SEN toolkit for children with Down syndrome
Information, activities, strategies and resources to help support children with Down syndrome.
Some facts about Down syndrome
- Down syndrome - also known as Down's syndrome - is the most common form of learning disability.
- Two babies are born every day with Down syndrome in the UK - that equates to one in 900 live births.
- It is a genetic condition caused by the presence of an extra chromosome. A baby born with Down syndrome has 47 instead of 46 chromosomes.
- Physical characteristics can vary. Each child inherits his or her family looks/characteristics.
- Children vary as widely in their development as typically developing children and each has individual talents and aptitudes. Environmental factors and upbringing play a critical role as for any child.
- Children have learning difficulties, but these can vary from mild to severe.
- Most children manage well in mainstream schools given additional support and differentiated activities when appropriate.
- Most children benefit from being with typically developing peer groups who provide models for speech and language and social skills.
- Children with more significant difficulties benefit from attending a special school.
- Progress for children with Down syndrome does not decline as they get older nor do they plateau in their development. However, they develop more slowly than their peers, arriving at each stage of development at a later age and staying there for longer.
- Certain medical problems are more common such as hearing impairment, visual impairment, respiratory problems, coughs, colds, lower immune system, thyroid disorder, 40-50% of babies are born with heart problems, coeliac disease.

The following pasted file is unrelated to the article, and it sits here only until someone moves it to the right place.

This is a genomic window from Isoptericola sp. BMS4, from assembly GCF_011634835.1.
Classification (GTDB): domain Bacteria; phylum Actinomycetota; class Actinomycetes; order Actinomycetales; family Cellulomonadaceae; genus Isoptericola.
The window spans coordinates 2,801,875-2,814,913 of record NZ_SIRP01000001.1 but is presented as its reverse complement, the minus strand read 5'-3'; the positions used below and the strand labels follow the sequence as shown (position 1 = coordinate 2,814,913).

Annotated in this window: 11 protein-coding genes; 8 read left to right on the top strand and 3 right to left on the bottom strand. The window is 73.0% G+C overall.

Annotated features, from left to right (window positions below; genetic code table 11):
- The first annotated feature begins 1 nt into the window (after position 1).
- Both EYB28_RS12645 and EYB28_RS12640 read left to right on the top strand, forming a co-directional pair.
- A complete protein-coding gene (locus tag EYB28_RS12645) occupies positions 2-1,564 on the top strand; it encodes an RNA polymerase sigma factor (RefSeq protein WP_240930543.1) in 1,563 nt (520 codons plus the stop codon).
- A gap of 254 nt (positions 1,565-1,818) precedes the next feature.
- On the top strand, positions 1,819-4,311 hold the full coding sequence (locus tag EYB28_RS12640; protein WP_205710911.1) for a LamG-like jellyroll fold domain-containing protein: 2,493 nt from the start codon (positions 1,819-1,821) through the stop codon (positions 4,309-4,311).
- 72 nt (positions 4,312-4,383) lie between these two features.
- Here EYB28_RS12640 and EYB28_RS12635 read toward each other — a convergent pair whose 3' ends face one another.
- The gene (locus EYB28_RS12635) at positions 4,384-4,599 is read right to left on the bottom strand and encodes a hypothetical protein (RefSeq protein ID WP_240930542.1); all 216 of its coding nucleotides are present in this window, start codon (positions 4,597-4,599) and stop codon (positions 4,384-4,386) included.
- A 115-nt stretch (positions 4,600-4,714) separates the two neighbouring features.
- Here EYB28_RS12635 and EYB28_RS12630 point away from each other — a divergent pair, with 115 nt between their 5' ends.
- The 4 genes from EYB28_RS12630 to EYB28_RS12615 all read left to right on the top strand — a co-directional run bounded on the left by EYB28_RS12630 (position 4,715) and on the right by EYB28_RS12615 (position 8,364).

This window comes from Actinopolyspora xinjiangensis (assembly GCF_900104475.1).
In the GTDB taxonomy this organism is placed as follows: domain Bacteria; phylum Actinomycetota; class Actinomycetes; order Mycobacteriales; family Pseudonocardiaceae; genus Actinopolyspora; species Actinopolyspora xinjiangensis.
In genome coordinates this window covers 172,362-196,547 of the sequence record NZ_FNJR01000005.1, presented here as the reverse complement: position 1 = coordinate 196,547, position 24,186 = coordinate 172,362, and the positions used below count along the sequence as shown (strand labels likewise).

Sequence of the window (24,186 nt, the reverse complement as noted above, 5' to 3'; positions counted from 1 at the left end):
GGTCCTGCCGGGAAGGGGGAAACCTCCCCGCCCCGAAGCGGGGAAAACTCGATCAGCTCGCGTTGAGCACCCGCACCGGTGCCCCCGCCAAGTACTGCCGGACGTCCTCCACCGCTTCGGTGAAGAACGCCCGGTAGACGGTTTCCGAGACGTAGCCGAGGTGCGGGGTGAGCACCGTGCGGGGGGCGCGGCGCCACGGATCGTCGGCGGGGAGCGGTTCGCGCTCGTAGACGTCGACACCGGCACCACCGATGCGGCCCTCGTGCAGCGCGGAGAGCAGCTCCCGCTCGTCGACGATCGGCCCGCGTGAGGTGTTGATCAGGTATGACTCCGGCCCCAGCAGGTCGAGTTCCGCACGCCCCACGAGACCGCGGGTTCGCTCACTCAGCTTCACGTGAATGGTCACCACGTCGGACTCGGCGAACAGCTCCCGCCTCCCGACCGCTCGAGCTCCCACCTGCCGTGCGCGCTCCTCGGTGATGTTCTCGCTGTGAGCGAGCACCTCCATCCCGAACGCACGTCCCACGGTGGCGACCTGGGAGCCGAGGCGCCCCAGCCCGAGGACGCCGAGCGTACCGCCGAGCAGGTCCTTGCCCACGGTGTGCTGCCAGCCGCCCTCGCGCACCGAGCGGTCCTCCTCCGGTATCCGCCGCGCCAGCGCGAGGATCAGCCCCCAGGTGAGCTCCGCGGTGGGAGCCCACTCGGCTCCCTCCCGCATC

- People with Down syndrome are capable of forming all types of relationships be it friendship, love or a dislike of someone.
- People with Down syndrome are living longer. The approximate life span now is 60 to 70 years.
National and local information and links
- Oxfordshire Down syndrome pathway (pdf format, 550Kb)
- Down syndrome association
- Apps from DSE international
- Early support information booklet
- Early Support developmental journal
Physical and self-help
Children with Down syndrome often experience a delay in their motor development and have some specific weaknesses which need to be considered when offering them activities.
- Fine motor (pdf format, 100Kb)
- Neck instability (pdf format, 500Kb)
- Supporting feeding in children with Down syndrome (pdf format, 320Kb)
- From smooth to lumpy (pdf format, 158Kb) – useful guidance for children with Down syndrome who experience difficulties with weaning and transferring from smooth to more lumpy textures of food.
- Toileting – information can be found under self-care in the sensory and physical needs section of the toolkit.
- Physio for children with Down syndrome (pdf format, 702Kb)
Personal, social and emotional
Children with Down syndrome are usually very friendly sociable children. They enjoy being with their peers.
It can sometimes be difficult to know how to talk with the children around them to explain why they sometimes behave the way they do.
- Information for children (pdf format, 1.1Mb)
- What to say to children (pdf format, 58Kb)
- Freddie (pdf format, 981Kb)
- Down syndrome information sheet on behaviour (pdf format, 58Kb)
Language and communication
Children with Down syndrome are usually keen and motivated to communicate with others around them but often their communication skills can take longer to develop.
- Typical speech and language characteristics for children with Down syndrome (pdf format, 26Kb)
- Signing booklet (pdf format, 1.4Mb) - Young children with Down Syndrome can find learning to speak difficultly and the use of gesture and signing can be helpful while their skills are developing.
- Cause and effect: Understanding of cause and effect provides a foundation for other skills to develop. More information on the talkingpoint website.
Characteristics of learning
Children with Down syndrome enjoy exploring the world around them and learning from hands-on experiences as do all young children.